Budget Writing and What It’s Taught Me

Many people at the jobs I work ask me how I can continue to plug away at my novels and still maintain working the pace I do.

The answer I give them is that writing isn’t cheap, which is true.

Writing is a business. Most think it is just a hobby but those who know the craft think differently. We are investing time in ourselves, using a skill of imagination and language to make our novels better. At the end of the day it’s not just about writing your own story and telling others about it. It’s about selling that story to other people and having them enjoy the work that you put forth.

There are days where I do get overwhelmed and want to throw in the towel. Last week was one of those when I only managed to get half a scene done. Overtime at my full time job is kicking my ass but that only strengthens my determination to making this succeed.

When you think about the cost to publish a book, it’s pretty pricey. Here are the things needed to just finish publishing Turbulence:

Cover artist: $500 (also does the back blurb too)
Developmental editor: $1000 after first book. Rate has raised since she has stopped taking clients to work on her own career, which I fully support.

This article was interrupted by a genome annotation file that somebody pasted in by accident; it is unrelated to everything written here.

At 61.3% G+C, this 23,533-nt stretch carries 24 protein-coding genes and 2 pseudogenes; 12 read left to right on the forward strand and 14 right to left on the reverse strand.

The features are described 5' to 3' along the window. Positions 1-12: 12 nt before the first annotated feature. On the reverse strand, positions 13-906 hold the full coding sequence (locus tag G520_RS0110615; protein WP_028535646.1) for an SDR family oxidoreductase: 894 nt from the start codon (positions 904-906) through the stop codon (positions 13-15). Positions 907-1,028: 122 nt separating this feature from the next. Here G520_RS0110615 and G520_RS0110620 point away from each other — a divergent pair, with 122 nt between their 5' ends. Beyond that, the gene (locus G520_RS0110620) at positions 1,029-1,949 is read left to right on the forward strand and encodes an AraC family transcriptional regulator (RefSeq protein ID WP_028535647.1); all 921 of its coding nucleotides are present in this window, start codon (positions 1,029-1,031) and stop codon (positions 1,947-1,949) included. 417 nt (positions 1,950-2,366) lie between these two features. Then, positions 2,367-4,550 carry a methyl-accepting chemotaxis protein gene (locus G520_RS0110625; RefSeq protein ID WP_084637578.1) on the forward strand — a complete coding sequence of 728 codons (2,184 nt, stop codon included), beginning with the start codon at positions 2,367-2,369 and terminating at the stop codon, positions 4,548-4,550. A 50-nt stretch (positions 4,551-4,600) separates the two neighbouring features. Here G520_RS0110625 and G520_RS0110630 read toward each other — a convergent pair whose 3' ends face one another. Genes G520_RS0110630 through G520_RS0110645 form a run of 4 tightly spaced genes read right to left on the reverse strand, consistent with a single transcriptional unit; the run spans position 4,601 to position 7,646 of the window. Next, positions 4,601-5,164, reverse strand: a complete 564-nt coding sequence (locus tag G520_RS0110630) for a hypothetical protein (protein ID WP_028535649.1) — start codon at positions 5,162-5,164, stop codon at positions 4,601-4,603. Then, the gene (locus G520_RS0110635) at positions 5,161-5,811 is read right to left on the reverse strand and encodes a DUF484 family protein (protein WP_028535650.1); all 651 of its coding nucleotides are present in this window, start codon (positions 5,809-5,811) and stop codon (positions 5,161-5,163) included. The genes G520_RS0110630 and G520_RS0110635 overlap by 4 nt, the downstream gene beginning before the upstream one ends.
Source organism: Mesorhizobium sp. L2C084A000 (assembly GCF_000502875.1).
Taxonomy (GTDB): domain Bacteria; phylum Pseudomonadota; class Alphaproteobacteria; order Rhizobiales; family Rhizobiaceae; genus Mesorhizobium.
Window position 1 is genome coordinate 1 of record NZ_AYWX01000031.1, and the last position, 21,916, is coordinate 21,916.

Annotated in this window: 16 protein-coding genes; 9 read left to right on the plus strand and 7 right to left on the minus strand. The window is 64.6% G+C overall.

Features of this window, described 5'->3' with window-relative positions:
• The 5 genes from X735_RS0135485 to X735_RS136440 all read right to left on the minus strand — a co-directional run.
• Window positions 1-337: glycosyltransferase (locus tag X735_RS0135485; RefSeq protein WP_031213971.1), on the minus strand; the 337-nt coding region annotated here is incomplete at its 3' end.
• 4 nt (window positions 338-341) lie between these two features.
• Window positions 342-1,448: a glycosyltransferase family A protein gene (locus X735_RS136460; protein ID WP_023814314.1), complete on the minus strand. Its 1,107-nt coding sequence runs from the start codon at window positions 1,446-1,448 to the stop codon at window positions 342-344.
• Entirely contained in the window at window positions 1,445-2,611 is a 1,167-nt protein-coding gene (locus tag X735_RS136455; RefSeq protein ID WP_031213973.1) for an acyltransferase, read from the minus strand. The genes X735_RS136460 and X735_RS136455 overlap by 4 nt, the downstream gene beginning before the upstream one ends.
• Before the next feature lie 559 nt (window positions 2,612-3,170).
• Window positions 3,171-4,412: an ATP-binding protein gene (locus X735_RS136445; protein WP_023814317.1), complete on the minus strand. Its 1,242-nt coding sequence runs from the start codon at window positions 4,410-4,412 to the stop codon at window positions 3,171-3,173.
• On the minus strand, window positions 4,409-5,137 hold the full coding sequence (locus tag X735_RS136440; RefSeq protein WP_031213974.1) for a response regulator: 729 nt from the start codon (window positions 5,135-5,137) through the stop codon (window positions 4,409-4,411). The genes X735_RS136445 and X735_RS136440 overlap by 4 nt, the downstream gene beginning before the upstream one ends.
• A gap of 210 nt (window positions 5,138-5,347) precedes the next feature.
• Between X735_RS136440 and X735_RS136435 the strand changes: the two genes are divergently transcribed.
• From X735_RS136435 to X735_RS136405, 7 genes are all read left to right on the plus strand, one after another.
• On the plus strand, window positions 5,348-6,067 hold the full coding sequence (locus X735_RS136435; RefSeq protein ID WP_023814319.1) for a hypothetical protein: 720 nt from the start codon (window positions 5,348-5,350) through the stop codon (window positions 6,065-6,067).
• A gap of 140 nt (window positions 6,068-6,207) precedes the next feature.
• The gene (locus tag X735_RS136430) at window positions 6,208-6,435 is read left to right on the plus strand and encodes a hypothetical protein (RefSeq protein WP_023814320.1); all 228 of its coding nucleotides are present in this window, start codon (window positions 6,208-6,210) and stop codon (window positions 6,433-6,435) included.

Line editor: $500.
Copyright fee: $60
ISBN: $300 for ten and a barcode. (This will cover Drift’s ISBN costs, so this is a two for one deal here.)
Promotion: $500. This is blogging and getting the word out, as well as prizes for the release party.

Let’s not forget that I will probably be doing book signings at bookstores on my time off once the holidays are done. So gas and buying some hard copies of the books is going to eat away at my budget as well.

As you can see, publishing a novel is like a business deal. You have to take money out for these things and make sure you have it to pay others who will do these services for you. So in a way, it’s like having a third job, only it’s your own business.

Because of my financial situation and some setback, I’ve had to push back the publishing date to first quarter next year. While this is a disappointment, I believe this is the right decision. I’m not eligible to put it all on a credit card and I don’t think that would be the right move for me to do. Doing these things one step at a time means I can put in the right amount of time and work to make this a success.

Budgeting for novels has been a thing that has taught me to be choosy with my own money. I’ve noticed that I haven’t had as many money issues and that it’s made me determined to pay off my debts that much faster. I can successfully say that embracing novel writing has taught more than I thought over the last year.

I wouldn’t give up this experience because not only has it helped in life lessons but I’ve met some amazing people, too.


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